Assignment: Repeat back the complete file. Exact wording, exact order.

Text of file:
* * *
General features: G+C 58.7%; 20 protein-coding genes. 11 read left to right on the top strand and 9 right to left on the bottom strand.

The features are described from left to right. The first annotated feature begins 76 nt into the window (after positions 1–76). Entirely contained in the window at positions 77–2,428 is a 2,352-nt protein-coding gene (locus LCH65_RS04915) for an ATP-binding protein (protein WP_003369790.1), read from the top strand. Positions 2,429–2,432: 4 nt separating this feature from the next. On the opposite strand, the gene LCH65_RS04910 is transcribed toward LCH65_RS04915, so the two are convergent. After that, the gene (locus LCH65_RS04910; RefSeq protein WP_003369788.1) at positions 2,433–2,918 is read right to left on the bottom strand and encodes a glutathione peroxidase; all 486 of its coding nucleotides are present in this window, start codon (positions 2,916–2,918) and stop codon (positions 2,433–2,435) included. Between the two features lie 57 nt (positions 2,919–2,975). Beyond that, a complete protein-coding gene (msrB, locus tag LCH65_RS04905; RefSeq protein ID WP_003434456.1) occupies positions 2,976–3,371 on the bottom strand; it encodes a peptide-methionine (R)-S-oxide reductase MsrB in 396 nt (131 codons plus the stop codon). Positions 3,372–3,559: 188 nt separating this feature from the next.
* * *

General features: G+C 58.7%; 20 protein-coding genes. 11 read left to right on the top strand and 9 right to left on the bottom strand.

The features are described from left to right. The first annotated feature begins 76 nt into the window (after positions 1–76). Entirely contained in the window at positions 77–2,428 is a 2,352-nt protein-coding gene (locus LCH65_RS04915) for an ATP-binding protein (protein WP_003369790.1), read from the top strand. Positions 2,429–2,432: 4 nt separating this feature from the next. On the opposite strand, the gene LCH65_RS04910 is transcribed toward LCH65_RS04915, so the two are convergent. After that, the gene (locus LCH65_RS04910; RefSeq protein WP_003369788.1) at positions 2,433–2,918 is read right to left on the bottom strand and encodes a glutathione peroxidase; all 486 of its coding nucleotides are present in this window, start codon (positions 2,916–2,918) and stop codon (positions 2,433–2,435) included. Between the two features lie 57 nt (positions 2,919–2,975). Beyond that, a complete protein-coding gene (msrB, locus tag LCH65_RS04905; RefSeq protein ID WP_003434456.1) occupies positions 2,976–3,371 on the bottom strand; it encodes a peptide-methionine (R)-S-oxide reductase MsrB in 396 nt (131 codons plus the stop codon). Positions 3,372–3,559: 188 nt separating this feature from the next.